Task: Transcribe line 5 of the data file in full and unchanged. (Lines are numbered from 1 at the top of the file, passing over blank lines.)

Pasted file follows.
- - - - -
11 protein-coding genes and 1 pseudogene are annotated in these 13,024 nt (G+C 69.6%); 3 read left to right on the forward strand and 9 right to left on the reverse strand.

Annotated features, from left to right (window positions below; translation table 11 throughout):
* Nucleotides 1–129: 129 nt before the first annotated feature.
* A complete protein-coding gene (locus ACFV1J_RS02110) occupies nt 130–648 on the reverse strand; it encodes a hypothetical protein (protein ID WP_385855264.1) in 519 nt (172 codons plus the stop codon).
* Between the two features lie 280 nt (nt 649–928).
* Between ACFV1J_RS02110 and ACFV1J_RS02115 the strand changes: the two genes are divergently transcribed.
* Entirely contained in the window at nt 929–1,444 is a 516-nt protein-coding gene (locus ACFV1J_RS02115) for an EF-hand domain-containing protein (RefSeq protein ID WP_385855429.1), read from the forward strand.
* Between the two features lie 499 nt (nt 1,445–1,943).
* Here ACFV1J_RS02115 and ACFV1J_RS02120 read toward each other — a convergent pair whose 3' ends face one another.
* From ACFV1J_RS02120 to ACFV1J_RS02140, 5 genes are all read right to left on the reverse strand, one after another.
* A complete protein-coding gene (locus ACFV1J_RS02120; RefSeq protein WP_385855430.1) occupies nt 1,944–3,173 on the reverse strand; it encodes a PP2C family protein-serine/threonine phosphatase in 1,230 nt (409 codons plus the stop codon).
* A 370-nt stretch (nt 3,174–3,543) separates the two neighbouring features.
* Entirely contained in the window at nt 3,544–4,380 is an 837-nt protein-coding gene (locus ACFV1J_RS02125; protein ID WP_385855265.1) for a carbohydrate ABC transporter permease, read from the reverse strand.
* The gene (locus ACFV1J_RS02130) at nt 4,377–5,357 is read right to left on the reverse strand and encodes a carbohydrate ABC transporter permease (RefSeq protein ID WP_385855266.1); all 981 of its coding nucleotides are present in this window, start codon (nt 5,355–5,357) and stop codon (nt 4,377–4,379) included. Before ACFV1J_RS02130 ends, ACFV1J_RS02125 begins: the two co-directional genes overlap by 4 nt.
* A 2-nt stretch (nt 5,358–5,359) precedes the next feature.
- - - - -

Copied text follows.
* Between the two features lie 280 nt (nt 649–928).